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In an age where the brain and mind are perpetually beguiled by the limitless visual and aural possibilities of digital media, the novel is experiencing a period of rapid transition. Typecast by a demand for long hours of steady contemplation, the existential manifestos of Proust and Conrad can feel rather old-fashioned, time-needy and, frankly, all too difficult. This occasional essay explores how an evolution in concepts around cellular neuroscience and brain connectivity have identified adolescent behaviours that could predict a shift in generational reading habits in the future.
Process and structure
A culture of reluctance among boys in their late teens to read fiction is a historical legacy of the novel itself, which since the 18th century has been strongly aligned with the feminine, the interior and the passive. Advances in neural imaging however, have enabled a deeper understanding of this disinclination. Specifically, neuroscientific evidence suggests that the pattern may not be merely related to predictable sociocultural factors and familial reading habits, but to the innate differences in cognition and language processing between genders—that is to say, the way in which boys and girls manifest the psychological inscape of a fictive experience.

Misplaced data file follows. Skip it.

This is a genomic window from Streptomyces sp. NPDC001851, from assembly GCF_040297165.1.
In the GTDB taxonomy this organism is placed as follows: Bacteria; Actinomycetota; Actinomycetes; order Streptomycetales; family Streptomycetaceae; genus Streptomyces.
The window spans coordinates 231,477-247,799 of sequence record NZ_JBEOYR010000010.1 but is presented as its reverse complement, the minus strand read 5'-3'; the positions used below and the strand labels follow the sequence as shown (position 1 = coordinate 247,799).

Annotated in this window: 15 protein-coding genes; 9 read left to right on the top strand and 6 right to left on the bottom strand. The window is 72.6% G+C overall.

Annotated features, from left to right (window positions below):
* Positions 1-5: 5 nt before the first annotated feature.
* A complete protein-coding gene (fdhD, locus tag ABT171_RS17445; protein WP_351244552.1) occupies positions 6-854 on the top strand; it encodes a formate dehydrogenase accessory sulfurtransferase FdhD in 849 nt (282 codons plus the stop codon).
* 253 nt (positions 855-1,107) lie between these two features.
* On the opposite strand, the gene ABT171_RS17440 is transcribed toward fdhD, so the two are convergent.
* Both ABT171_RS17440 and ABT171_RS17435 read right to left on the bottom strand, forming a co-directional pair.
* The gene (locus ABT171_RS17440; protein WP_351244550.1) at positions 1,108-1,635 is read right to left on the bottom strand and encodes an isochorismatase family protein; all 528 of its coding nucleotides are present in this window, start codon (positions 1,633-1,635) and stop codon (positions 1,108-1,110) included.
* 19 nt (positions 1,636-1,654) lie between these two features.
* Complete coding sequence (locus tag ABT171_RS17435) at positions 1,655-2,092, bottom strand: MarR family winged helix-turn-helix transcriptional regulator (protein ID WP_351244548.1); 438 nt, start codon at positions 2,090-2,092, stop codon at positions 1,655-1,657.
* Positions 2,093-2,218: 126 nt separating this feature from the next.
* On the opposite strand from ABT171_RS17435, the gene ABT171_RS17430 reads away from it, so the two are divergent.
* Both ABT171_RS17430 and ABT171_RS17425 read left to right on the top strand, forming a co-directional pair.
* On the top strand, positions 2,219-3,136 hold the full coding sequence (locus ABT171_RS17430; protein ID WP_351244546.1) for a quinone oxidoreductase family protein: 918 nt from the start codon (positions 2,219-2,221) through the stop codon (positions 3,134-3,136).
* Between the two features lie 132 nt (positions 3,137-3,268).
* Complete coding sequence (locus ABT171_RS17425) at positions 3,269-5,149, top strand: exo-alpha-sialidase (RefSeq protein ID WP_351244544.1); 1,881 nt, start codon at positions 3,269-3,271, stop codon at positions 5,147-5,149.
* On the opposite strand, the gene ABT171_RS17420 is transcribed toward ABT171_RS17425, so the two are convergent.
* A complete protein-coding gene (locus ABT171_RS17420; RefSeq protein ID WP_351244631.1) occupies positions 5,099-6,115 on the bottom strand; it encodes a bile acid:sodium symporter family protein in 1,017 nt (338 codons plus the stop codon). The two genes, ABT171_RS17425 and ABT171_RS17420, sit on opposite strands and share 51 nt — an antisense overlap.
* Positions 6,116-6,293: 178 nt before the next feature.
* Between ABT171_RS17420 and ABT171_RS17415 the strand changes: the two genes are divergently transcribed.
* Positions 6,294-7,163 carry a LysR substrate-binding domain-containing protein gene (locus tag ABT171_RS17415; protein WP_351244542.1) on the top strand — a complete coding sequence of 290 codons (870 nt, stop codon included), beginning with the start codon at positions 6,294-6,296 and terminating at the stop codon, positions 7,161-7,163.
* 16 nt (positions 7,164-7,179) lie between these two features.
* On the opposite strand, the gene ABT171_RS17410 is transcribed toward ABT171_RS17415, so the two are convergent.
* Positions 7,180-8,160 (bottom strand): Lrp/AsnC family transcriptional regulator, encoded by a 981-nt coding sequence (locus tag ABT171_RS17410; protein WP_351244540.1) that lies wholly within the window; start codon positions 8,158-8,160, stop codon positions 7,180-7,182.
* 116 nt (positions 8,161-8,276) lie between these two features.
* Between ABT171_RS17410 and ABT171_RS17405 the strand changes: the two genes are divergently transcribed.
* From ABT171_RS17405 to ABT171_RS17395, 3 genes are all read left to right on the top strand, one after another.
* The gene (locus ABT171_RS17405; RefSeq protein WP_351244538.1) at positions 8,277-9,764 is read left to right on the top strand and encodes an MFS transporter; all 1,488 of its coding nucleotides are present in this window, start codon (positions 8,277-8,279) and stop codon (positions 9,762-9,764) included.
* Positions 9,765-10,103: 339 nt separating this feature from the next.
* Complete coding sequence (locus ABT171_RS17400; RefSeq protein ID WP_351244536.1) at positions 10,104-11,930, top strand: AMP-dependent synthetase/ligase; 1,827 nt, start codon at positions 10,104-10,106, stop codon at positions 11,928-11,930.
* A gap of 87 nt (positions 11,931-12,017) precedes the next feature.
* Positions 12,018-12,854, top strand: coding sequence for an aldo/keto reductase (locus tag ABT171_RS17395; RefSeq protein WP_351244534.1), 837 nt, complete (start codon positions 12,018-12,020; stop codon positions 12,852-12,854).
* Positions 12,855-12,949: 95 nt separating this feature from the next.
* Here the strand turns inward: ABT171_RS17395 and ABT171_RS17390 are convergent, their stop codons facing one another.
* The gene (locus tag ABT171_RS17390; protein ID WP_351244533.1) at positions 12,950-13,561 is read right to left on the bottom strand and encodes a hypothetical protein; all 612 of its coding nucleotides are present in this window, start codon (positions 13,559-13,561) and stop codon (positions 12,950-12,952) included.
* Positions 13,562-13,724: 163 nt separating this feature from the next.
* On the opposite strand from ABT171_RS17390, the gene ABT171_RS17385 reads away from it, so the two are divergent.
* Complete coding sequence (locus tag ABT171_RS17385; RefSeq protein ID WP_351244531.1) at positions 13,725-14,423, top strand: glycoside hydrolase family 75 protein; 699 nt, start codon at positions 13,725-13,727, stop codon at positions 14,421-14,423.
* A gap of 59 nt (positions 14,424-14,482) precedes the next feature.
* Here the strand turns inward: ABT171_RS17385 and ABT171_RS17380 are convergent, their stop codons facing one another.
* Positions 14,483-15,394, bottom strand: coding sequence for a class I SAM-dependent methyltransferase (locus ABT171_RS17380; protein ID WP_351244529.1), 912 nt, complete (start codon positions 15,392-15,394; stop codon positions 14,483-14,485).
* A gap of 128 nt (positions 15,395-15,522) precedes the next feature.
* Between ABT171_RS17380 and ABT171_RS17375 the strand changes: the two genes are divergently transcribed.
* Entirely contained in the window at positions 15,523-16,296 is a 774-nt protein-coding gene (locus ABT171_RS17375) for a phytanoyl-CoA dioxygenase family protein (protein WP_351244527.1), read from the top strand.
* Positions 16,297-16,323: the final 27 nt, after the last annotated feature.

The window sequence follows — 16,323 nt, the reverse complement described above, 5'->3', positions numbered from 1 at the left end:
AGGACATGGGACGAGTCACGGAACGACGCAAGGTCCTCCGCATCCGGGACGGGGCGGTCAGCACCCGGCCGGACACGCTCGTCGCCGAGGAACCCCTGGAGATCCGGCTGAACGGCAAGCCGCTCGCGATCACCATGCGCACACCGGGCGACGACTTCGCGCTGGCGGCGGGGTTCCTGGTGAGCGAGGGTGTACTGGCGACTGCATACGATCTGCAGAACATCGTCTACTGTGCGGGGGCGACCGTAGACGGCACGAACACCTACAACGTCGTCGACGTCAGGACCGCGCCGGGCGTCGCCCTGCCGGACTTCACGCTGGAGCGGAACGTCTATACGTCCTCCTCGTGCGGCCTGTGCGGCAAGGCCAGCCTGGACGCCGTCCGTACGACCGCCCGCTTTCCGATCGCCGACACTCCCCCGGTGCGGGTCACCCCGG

In a diverse field that borrows from the realms of cognitive neuroscience, functional imaging and theory of mind, a picture of the 21st century brain and its adaptive mechanisms is emerging. The most intriguing, and perhaps most controversial of what are often studies that began at the cellular level, is a series of findings that suggests there are marked architectural and functional differences between male and female brains in the processing of text. The most rapid separation in the developmental trajectories of the brain takes place between the ages of 8 years and 22 years, when sex hormone levels are approaching their peak.1 Indeed, it appears that as the teenage brain develops, gender …
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